Chamani has previously been pursued on similar charges. On July 5th, 2012, from Judge Hamlbar of Branch One of the Tabriz Revolutionary Court, Chamani received a sentenced of six months’ imprisonment for insulting both Iran’s Supreme Leader Ayatollah Khamenei and the late Ayatollah Khomeini, founder of the Islamic Republic. He received a three-month-and-one-day sentence for “propaganda against the regime” in the same trial.
In another instance, after turning himself in for charges of insulting the President, Chamani was sentenced on January 13, 2013, to 40 lashes by the Tabriz Criminal Court. He was dealt the lashes on June 5, 2013, just over a week before the 2013 Iranian Presidential elections, and was not released from custody until October 2nd of the same year.

Political prisoner sentenced to lashings for late return from furlough

Human Rights Activists News Agency (HRANA) – Mohammad Amin Abdollahi will receive 74 lashes for surpassing the end date of his medical furlough from Birjand Prison.
A political prisoner serving an exile sentence in Birjand, Abdollahi was doled the lashing sentence pursuant to a new case brought by Judge Mohabbati of Birjand General Court, branch 104, when he failed to return from his furlough as scheduled.
At the time he was forced to return to Birjand Prison, Abdollahi was in the city of Bukan. He had been hospitalized for chronic kidney failure, suspect appendicitis, back pain, and vision problems, many of which were brought on by hunger strikes he staged in 2015.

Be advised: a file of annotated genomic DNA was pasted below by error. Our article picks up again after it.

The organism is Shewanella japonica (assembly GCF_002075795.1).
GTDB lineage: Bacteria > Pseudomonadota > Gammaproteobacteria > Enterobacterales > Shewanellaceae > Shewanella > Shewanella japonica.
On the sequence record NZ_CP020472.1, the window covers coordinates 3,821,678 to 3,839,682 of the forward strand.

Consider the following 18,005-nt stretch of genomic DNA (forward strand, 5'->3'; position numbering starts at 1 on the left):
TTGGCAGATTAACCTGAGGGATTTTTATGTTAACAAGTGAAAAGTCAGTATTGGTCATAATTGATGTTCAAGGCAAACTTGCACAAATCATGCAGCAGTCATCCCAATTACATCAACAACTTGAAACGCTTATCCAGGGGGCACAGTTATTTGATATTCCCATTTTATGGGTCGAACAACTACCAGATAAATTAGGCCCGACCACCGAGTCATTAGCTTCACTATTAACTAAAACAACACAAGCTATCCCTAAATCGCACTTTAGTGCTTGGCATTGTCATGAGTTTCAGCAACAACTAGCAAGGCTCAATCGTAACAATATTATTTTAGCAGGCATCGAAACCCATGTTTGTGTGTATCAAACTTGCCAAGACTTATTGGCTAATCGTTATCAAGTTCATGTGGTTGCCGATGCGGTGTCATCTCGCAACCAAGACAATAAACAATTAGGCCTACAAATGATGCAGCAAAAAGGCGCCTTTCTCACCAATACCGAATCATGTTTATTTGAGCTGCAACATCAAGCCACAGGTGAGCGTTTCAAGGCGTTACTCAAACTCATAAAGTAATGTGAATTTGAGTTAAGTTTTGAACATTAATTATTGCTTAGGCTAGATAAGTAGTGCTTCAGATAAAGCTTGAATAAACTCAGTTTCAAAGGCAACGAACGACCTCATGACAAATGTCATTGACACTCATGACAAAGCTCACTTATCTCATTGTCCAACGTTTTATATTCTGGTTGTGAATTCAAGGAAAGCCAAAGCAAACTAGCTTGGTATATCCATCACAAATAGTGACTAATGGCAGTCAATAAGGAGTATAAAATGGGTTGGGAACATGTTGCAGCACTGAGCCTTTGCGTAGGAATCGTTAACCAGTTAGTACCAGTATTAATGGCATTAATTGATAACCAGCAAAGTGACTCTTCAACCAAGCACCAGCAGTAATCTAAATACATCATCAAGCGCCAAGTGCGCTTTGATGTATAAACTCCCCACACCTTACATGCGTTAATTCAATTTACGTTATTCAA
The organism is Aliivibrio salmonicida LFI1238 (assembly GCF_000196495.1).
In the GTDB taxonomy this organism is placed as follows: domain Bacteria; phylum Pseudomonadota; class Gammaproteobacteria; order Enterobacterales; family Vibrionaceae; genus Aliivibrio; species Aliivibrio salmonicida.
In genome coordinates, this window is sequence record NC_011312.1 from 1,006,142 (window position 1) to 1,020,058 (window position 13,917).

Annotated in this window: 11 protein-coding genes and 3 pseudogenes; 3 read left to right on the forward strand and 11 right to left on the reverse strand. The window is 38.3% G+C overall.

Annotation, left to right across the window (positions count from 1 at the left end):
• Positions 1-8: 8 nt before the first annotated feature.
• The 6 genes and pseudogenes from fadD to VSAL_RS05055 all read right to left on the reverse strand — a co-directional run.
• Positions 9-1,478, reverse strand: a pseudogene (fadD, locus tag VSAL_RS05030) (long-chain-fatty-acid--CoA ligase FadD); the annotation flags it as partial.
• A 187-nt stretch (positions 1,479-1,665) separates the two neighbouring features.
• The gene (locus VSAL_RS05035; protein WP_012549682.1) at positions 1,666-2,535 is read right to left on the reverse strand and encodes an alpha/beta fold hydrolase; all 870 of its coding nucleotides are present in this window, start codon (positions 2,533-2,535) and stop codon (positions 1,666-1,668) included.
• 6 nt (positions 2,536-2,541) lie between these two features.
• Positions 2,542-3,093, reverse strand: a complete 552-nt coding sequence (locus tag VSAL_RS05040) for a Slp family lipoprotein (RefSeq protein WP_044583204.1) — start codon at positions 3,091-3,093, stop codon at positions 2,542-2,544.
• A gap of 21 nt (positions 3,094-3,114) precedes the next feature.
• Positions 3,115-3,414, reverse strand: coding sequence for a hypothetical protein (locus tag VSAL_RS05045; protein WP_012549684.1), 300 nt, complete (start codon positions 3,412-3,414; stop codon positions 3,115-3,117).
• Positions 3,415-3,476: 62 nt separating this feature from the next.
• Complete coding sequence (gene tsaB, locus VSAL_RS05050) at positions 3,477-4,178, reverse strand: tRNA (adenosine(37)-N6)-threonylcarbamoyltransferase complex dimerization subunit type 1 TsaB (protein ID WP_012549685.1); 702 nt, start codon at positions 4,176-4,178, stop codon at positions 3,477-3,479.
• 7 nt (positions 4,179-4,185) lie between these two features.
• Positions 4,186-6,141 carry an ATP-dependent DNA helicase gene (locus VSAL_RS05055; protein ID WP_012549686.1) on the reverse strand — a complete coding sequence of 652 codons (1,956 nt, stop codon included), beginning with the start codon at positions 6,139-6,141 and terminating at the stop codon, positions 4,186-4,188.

The verdict of his furlough-violation case also stipulates that the Ward 101 detainee will be denied the right to further furlough for a period of six months. A source close to Abdollahi told HRANA that he has a pending request for conditional release that, as of last week and for unclear reasons, Iranian authorities have yet to address.
According to Article 547 of the Islamic Penal Code, any prisoner who escapes from a prison or detention center shall be sentenced to 74 lashes or three to six months’ imprisonment. Prisoners who are on furlough in accordance with prison regulations, and fail to return to the prison at the ordered time without a reasonable excuse, shall be regarded as fugitives and are subject to the same punishment.
Abdollahi, a citizen from East Kurdistan, was first arrested in 2005 and spent 15 months in legal suspense before being sentenced in Mahabad Revolutionary Court to 18 years’ imprisonment in exile in Tabas on a charge of “Moharebeh” (enmity against God), for “Collaboration with armed Kurdish opposition parties”, and for another charge of “Propaganda against the regime”.
First serving prison time in Urmia and Mahabad, he was then exiled to Tabas before being transferred to Birjand. After spending more than two months in Birjand’s quarantine ward, he was transferred to the general ward.
The International Covenant on Civil and Political Rights (ICCPR) explicitly prohibits cruel and unusual punishments such as lashings.
*Birjand and Tabas are both located in South Khorasan province